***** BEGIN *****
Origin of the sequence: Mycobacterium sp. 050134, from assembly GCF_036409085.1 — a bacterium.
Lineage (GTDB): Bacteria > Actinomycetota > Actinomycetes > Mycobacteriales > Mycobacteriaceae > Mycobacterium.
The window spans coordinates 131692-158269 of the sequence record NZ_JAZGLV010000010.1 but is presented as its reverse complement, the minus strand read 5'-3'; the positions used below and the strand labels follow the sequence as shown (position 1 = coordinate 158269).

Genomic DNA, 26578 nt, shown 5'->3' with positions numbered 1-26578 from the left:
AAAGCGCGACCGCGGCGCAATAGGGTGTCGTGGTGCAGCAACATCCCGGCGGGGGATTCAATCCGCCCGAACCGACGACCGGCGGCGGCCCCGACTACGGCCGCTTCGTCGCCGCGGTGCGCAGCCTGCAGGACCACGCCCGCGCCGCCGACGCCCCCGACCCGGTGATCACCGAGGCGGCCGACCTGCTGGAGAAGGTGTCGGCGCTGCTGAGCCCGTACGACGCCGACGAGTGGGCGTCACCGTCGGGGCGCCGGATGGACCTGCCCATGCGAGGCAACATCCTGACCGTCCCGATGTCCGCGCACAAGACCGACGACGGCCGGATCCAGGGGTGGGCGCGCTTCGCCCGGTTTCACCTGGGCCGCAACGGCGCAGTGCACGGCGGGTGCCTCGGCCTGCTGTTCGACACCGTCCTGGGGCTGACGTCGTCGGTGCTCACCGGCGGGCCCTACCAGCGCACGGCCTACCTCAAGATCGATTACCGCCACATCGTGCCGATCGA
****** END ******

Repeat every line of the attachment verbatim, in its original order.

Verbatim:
Origin of the sequence: Mycobacterium sp. 050134, from assembly GCF_036409085.1 — a bacterium.
Lineage (GTDB): Bacteria > Actinomycetota > Actinomycetes > Mycobacteriales > Mycobacteriaceae > Mycobacterium.
The window spans coordinates 131692-158269 of the sequence record NZ_JAZGLV010000010.1 but is presented as its reverse complement, the minus strand read 5'-3'; the positions used below and the strand labels follow the sequence as shown (position 1 = coordinate 158269).

Genomic DNA, 26578 nt, shown 5'->3' with positions numbered 1-26578 from the left:
AAAGCGCGACCGCGGCGCAATAGGGTGTCGTGGTGCAGCAACATCCCGGCGGGGGATTCAATCCGCCCGAACCGACGACCGGCGGCGGCCCCGACTACGGCCGCTTCGTCGCCGCGGTGCGCAGCCTGCAGGACCACGCCCGCGCCGCCGACGCCCCCGACCCGGTGATCACCGAGGCGGCCGACCTGCTGGAGAAGGTGTCGGCGCTGCTGAGCCCGTACGACGCCGACGAGTGGGCGTCACCGTCGGGGCGCCGGATGGACCTGCCCATGCGAGGCAACATCCTGACCGTCCCGATGTCCGCGCACAAGACCGACGACGGCCGGATCCAGGGGTGGGCGCGCTTCGCCCGGTTTCACCTGGGCCGCAACGGCGCAGTGCACGGCGGGTGCCTCGGCCTGCTGTTCGACACCGTCCTGGGGCTGACGTCGTCGGTGCTCACCGGCGGGCCCTACCAGCGCACGGCCTACCTCAAGATCGATTACCGCCACATCGTGCCGATCGA